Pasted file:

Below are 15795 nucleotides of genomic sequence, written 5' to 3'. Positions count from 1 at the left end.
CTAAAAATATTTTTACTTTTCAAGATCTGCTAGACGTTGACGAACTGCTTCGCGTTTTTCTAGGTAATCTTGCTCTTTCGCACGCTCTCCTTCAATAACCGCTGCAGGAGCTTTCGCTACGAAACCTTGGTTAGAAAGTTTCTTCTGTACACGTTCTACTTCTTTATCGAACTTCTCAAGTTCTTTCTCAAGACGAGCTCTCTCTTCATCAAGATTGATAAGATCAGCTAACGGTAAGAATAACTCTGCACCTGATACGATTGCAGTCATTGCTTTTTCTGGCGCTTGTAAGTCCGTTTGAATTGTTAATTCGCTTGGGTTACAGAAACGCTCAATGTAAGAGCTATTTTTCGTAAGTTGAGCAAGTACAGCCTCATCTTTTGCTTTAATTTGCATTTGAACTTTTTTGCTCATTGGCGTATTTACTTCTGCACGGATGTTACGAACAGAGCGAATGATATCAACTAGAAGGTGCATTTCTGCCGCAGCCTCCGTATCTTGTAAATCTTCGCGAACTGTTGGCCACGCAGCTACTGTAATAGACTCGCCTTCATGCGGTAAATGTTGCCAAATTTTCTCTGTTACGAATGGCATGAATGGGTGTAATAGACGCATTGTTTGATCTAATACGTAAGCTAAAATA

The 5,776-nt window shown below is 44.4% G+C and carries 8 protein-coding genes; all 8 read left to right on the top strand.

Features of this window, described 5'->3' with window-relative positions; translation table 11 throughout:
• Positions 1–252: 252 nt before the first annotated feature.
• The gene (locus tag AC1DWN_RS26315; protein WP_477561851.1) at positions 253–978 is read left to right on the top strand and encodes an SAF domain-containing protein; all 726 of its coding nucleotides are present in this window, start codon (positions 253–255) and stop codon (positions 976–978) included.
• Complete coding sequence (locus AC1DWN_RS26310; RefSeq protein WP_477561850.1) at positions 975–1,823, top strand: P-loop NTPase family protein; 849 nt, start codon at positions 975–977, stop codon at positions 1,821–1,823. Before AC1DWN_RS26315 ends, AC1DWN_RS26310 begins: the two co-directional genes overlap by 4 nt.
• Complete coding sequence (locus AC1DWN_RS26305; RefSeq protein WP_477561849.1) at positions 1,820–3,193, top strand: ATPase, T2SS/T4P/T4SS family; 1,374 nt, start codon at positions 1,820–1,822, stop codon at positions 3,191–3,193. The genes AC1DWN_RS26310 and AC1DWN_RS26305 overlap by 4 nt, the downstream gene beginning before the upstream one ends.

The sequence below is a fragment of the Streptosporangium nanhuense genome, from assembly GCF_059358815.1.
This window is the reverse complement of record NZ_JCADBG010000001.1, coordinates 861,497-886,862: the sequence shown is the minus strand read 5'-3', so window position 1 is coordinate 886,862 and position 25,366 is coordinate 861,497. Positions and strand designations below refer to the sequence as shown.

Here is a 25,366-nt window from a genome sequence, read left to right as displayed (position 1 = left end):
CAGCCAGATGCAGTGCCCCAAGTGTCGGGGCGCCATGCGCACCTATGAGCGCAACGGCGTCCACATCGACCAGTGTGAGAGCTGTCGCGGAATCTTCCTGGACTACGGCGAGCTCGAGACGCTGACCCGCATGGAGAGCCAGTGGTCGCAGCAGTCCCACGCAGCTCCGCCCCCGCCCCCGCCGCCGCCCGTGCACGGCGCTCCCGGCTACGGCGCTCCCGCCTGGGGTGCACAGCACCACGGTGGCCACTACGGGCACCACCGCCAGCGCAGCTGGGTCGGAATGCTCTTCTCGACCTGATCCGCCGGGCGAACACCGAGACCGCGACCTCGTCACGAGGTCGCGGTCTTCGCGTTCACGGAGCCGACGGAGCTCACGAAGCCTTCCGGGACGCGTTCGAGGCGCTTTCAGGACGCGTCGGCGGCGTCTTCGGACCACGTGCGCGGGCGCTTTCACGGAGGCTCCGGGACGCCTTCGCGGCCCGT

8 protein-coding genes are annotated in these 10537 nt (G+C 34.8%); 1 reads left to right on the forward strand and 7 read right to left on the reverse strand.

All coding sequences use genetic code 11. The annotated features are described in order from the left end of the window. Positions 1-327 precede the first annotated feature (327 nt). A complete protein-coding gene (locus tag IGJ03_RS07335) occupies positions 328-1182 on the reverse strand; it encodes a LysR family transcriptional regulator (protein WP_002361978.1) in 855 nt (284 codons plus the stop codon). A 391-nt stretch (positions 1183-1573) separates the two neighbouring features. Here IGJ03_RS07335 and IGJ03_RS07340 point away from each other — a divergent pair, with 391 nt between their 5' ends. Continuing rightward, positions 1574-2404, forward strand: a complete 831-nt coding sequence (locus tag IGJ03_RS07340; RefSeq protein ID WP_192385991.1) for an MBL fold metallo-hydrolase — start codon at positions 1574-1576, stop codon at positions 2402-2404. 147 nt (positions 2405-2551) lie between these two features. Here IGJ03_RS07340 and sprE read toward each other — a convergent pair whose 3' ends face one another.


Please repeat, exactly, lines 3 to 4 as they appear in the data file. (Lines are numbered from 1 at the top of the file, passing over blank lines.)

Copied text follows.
The 5,776-nt window shown below is 44.4% G+C and carries 8 protein-coding genes; all 8 read left to right on the top strand.

Features of this window, described 5'->3' with window-relative positions; translation table 11 throughout: